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Early Christian Heresies by Joan O'Grady

Early Christian Heresies (1985)

by Joan O'Grady

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892135,585 (3)1
  1. 00
    A History of Heresy by David Christie-Murray (waltzmn)
    waltzmn: David Christie-Murray's volume on heresies is relatively short and non-technical, but it is quite readable and interesting -- highly recommended for anyone interested in unorthodox Christian thought.
  2. 00
    The Gnostics by Jacques Lacarriere (paradoxosalpha)

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The poorest book on Christian history I've ever read (glowing review on Amazon notwithstanding). The reasons are hard to pin down; most sentences *seem* to say something, but actually say very little. Entire paragraphs seem devoid of any memorable meaning. Donating it to the library, since it's of little resale value. ( )
  ecfidler | Jun 20, 2011 |
Gnosticism gets the lion's share of attention in this survey of Christian unorthodoxy in antiquity, and O'Grady carefully distinguishes its qualitative difference from later heresies. Where Arians, Nestorians, and Pelagians might divide from Rome on points of doctrine, Gnostics differed with the "Great Church" (as she terms proto-Catholicism) on the very nature of the social institution of Christianity. She also appropriately identifies Gnosticism with the Neoplatonic culture of late antiquity, although further speculation on the non-Christian origins of Gnosticism (not to mention the non-Judaic origins of Christianity) is decidedly muted.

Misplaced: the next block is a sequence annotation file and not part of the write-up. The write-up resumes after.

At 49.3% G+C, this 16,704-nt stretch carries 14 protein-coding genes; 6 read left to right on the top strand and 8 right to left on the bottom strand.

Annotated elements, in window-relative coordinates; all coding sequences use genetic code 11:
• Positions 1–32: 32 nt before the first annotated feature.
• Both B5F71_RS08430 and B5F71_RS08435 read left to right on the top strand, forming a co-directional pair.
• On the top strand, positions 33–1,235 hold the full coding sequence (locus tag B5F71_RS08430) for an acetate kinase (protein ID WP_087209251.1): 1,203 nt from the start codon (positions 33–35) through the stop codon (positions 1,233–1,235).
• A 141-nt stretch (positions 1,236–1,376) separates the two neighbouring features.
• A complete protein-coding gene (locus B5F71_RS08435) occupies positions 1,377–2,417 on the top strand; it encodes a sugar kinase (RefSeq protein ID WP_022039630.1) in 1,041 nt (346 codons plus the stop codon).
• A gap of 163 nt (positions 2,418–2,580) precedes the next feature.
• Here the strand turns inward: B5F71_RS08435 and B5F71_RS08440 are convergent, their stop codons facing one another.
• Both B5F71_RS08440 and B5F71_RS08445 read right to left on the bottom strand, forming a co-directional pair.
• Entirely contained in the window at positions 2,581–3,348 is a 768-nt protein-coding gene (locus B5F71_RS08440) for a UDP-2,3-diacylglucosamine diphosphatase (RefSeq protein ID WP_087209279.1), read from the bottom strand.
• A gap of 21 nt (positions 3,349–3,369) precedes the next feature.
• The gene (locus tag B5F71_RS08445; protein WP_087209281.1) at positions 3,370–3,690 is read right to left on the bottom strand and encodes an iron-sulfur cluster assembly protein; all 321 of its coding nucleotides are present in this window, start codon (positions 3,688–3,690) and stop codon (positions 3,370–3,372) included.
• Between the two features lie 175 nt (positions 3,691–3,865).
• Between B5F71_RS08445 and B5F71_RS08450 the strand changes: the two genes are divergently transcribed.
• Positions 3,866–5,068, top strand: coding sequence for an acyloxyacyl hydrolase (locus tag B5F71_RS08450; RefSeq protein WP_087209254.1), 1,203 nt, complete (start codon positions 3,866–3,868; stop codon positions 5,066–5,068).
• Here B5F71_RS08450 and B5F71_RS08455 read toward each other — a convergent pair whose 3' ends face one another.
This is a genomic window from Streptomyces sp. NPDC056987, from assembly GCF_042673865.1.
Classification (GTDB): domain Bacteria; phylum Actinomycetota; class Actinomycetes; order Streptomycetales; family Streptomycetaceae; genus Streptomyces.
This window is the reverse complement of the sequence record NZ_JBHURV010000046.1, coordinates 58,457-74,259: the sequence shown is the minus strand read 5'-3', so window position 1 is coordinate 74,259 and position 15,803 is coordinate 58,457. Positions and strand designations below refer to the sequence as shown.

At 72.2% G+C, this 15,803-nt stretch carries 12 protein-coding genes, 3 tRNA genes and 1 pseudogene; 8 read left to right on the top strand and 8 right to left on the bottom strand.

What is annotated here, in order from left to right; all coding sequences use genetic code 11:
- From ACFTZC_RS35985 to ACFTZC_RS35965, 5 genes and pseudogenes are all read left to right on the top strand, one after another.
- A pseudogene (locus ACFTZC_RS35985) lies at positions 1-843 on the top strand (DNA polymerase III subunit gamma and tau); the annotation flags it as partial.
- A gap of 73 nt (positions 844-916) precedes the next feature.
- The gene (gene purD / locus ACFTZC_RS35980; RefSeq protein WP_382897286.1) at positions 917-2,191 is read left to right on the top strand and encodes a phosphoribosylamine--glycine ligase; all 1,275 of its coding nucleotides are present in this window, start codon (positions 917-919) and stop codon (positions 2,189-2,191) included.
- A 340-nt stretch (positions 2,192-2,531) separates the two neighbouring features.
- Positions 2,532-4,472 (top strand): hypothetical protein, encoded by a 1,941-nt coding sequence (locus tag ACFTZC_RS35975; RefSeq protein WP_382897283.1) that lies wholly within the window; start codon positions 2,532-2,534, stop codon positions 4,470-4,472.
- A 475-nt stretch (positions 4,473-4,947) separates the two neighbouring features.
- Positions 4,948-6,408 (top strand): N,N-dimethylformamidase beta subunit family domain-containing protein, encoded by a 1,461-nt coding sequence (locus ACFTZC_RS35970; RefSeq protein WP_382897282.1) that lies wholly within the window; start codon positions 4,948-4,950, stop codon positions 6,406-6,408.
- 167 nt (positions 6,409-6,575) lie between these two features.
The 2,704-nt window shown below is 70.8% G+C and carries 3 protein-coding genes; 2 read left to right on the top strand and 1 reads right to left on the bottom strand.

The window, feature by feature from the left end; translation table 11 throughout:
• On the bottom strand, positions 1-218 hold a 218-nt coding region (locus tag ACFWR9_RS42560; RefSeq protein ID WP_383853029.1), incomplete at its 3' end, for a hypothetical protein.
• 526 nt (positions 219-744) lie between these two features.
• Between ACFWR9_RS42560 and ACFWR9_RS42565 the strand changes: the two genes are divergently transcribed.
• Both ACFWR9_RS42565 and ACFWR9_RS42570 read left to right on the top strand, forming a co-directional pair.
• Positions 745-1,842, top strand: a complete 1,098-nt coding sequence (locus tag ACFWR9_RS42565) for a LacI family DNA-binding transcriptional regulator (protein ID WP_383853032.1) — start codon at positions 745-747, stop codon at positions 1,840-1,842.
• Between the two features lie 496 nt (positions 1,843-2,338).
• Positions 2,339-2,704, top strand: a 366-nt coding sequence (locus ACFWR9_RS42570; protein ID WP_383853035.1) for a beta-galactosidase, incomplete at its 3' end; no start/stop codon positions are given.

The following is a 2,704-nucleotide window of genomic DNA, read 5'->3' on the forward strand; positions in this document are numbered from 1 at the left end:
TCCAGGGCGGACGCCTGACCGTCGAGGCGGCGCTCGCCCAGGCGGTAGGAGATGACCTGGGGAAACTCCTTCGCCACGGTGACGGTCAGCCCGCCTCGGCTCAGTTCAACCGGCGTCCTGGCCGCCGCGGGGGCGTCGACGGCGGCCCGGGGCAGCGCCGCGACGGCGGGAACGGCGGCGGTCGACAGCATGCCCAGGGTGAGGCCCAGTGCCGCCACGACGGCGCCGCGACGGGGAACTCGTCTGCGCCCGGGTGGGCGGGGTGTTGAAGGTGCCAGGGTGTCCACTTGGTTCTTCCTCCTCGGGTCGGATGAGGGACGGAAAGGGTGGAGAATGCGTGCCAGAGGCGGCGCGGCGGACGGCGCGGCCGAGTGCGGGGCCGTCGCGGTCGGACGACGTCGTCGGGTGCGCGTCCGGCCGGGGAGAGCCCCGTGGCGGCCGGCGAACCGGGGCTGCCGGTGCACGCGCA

O'Grady's book is not a piece of imposing scholarship; it's more of a reflective journalistic approach. She's almost painfully even-handed in her evaluations of heterodoxy and orthodoxy. To her credit, she does treat orthodoxy as a phenomenon demanding an explanation, rather than a mere given.

As an accessible, wide-angle treatment of its topic, it is better than passable. The author fails to disclose her own religious identity, but it's probably safe to infer that she is a believing Christian, based on the extent to which she valorizes the survival and development of the Christian tradition.
2 vote paradoxosalpha | Feb 23, 2009 |
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INTRODUCTION -- The ability to ask questions separates homo sapiens from the rest of the animal kingdom, and this ability is the foundation of his achievements.


In the last half of the first century AD in a small corner of the Roman Empire, groups of people were banding themselves together to follow the instructions of men claiming to be disciples of a teacher in Palestine.
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